The Railway Children
Kings Cross Station
In 1905 when Edith Nesbit first published The Railway Children in The London Magazine, Britain was a very different place from today.
It was a land of two halves. There were dirty, busy, unfriendly and expanding cities where many lived in poverty and squalor, cheek-by-jowl with those of great wealth and privilege. Then there was the countryside. For the most part this was a place of tranquillity, fresh air and safety where people were proud, hardworking citizens who looked out for one another.
For mother (Caroline Harker), Bobby (Serena Manteghi), Peter (Jack Hardwick) and Phyllis (Louise Calf), their transition from city life in the south, to a more modest existence in Yorkshire, was more than a culture shock to the system.
They’d been lifted and laid by a team of servants in their grand London mansion, until the untimely departure of father, who was whisked away to the clink for an unspeakable misdemeanour. The sudden departure of father (Andrew Loudon) profoundly affected the family coffers, mother’s health and ultimately the dynamics of this once rock solid family unit.
Despite the odd nod to the darker and perhaps less romantic reality of life at the time, Damian Cruden’s epic sized tale has little bite and shies away from the grittier aspects of the original book. The hardships and struggles faced by Mr Perks's (Jeremy Swift) family and the lack of necessities experienced by the children and mother are abundantly clear, despite being sugar-coated and somewhat watered-down.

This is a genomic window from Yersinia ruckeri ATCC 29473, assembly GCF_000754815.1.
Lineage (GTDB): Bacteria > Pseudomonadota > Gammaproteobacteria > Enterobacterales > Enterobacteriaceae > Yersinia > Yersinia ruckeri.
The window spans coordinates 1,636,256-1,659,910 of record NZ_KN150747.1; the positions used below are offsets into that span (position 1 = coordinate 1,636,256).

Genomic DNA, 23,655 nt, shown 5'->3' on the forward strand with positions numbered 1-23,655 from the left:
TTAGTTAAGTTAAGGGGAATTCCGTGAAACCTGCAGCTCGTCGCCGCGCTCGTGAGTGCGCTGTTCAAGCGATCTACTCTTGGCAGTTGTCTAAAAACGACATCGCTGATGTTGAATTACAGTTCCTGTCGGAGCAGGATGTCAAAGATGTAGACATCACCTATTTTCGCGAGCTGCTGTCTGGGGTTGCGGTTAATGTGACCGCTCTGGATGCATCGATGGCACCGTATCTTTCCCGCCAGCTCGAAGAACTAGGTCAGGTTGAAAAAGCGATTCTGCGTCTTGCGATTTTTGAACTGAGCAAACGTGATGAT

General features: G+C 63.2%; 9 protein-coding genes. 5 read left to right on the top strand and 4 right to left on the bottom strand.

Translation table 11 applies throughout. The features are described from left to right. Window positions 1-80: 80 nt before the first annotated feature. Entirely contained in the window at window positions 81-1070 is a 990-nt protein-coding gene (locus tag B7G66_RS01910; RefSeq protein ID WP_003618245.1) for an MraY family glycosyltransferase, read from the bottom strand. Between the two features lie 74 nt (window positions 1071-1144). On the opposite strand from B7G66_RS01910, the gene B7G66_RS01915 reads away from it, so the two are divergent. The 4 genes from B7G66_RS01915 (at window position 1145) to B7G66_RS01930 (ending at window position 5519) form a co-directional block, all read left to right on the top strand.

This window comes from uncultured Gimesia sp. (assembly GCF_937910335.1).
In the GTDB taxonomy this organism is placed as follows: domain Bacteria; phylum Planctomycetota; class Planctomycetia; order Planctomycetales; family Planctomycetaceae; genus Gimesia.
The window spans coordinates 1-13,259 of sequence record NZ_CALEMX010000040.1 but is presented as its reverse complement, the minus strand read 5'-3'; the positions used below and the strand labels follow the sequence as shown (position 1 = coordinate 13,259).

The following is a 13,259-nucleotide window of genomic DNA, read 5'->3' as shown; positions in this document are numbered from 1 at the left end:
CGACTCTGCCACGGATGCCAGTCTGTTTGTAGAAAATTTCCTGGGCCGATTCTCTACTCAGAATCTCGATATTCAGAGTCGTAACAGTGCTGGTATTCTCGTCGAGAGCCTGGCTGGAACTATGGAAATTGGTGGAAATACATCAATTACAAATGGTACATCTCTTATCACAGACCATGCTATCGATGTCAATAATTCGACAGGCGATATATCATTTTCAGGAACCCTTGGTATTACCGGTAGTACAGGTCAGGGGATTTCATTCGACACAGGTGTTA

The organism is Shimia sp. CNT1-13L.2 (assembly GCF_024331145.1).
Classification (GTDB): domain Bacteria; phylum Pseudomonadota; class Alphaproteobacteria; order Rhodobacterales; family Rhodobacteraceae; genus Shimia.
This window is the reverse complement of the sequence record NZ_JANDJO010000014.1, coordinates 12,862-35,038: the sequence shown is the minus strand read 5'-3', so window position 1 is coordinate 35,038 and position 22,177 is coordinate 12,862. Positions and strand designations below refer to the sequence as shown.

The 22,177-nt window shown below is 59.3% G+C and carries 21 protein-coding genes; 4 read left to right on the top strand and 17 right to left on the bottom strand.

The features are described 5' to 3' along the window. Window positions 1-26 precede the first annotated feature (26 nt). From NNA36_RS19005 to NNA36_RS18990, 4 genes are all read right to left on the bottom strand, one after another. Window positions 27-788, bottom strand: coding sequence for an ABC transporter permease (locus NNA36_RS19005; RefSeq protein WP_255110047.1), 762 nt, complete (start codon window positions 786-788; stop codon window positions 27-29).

The cuteness and innocence of Bobby, Peter and Phyllis makes their adventures heart-warming, nostalgic fodder perfect for the drab aftermath of Christmas. All three actors convincingly regress back to youngsters and portray all the unnecessary energy, stupidly and naivety of a child.
The overarching story of struggle, hardship and defying the odds is one that’s relevant today, but the bland mediocre personalities or lack thereof amongst all three kids is the only giveaway sign the play is based on a utopia and time that’s now long since gone.
The story, actors and even the slick set, based on two platforms either side of a set of railway tracks used to glide moving plinths along for the actors, all play second fiddle to the impressive and roaring arrival of sixty tonnes of train right at the end of the first half.
Although staggeringly beautiful, it was perhaps too late in the show for many of the young audience to appreciate. The locomotive has been loaned from the National Railway Museum and, given the effort, hype and impression it made when it finally did arrive, it’s a shame it was restricted to little more than a cameo appearance or two.
Having a train roll into this specially created theatre with seats tiered along either side of the platforms (stage), coupled with the shudder of the seats, rattle of the lights and gushing steam is overwhelming. What a shame something so powerful is so limited.
The Railway Children is a heartwarming glimpse of life long since gone when people really did leave their doors unlocked. The predictable ending, perfectly perfect children, Mary Poppins style mother, happy train conductor and even happier Russian man is perhaps a tale too far for the tech-savvy youngsters of the world that exists today.
Reviewer: Thomas Magill